See one, do one, teach one. My missus is a medic and apparently this is how medicine is learned. Transfer it to navigation and there's also a lot of truth in this concept. Since teaching people map and compass skills my own skills have improved loads. Take the time to teach others how to navigate, and you'll find your own skills come on in leaps and bounds.
Don't read your map like it's a book. Maps are made up of symbols, they're not words, so you don't need to hold them the 'right way' up. Get used to orientating your map to the ground (maybe like the GPS in your car does), so that what is in front of you on the ground is at the top of the map, and what is behind you is at the bottom of the map. The simplest way to do this is to have the top of you map aligned with the red arrow tip of your compass; this is called orientating your map to north.
When you're out and actually looking at a map, think about what you should be seeing as you go along. The technical term for this is "collecting features". Chances are you will then be reassured as you see these anticipated features, but more importantly if you begin to see or experience things that you didn't expect to see you will know you've probably gone wrong. This is what I call the claxons sounding! Also, have an idea of what should happen if you go too far. This is called a catching feature. For example if you go too far the gradient may change dramatically, or you'll come to a wall, or to a stream etc.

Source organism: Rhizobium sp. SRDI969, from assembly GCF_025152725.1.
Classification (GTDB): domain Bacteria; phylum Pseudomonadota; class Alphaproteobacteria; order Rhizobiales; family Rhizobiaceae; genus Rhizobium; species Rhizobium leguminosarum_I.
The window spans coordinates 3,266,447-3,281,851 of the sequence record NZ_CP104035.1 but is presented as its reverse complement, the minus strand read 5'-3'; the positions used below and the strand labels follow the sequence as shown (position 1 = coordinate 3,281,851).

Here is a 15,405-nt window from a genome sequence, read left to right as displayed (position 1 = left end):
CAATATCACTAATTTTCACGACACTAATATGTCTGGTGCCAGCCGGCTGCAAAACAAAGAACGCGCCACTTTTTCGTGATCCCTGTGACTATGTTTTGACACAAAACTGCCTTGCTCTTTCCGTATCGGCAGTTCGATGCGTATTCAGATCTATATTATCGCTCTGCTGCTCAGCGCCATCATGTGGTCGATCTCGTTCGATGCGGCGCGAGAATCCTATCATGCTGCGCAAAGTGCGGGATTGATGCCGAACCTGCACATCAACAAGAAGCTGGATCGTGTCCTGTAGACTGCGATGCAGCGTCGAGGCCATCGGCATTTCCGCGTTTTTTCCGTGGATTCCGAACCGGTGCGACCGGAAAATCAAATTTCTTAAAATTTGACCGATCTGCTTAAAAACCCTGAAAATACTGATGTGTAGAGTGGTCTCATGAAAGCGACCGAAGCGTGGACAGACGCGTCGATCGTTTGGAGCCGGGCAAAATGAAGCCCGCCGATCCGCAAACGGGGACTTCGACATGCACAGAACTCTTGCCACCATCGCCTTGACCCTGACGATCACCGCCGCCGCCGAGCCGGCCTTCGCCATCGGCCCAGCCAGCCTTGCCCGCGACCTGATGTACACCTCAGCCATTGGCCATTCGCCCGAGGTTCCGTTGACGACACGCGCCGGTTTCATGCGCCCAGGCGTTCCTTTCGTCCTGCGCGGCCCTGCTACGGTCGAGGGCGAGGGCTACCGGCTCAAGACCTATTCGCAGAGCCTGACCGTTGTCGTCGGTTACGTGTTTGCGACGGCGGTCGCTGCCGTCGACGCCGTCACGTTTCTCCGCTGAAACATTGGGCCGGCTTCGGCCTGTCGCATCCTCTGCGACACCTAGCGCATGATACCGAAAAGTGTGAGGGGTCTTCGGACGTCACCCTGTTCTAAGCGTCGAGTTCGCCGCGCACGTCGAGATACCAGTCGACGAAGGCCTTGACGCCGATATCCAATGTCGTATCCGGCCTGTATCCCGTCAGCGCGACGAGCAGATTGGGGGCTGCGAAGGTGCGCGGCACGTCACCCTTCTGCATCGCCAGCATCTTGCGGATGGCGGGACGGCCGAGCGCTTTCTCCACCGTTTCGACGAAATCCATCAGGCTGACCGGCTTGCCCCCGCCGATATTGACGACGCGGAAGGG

And when you hear the claxons sounding don't ignore them: stop! Stop, and take the time to look at your map. With an orientated map in your hand look around you and figure out what is where. Time having been spent practising looking at macro and micro features will pay dividends now. What's big and obvious? Where is that on your map? Now start working your way back to your location. Don't talk yourself into denying that you're lost: you'll only compound the error! Take your time to relocate yourself and only justify your findings if you have two or three items of hard evidence to back them up.
Worse case scenario – you just can't relocate yourself. Ok, I'm not a huge fan of using a GPS out in the hills and certainly wouldn't want to rely on them, but I do at least have OS Locate loaded to my phone. This is a free app and will give you a six figure grid reference even when there is no signal. So, if you head out armed with this back-up to hand, you can head out relaxed. And if you're relaxed, there's less chance you will need this back up in the first place!
Will Legon of Will4Adventure works professionally in the outdoors as a mountain leader and as a climbing instructor. As well guiding walks in the hills and mountains of the UK, Will also runs hill skills and navigation courses in the Peak District and Snowdonia.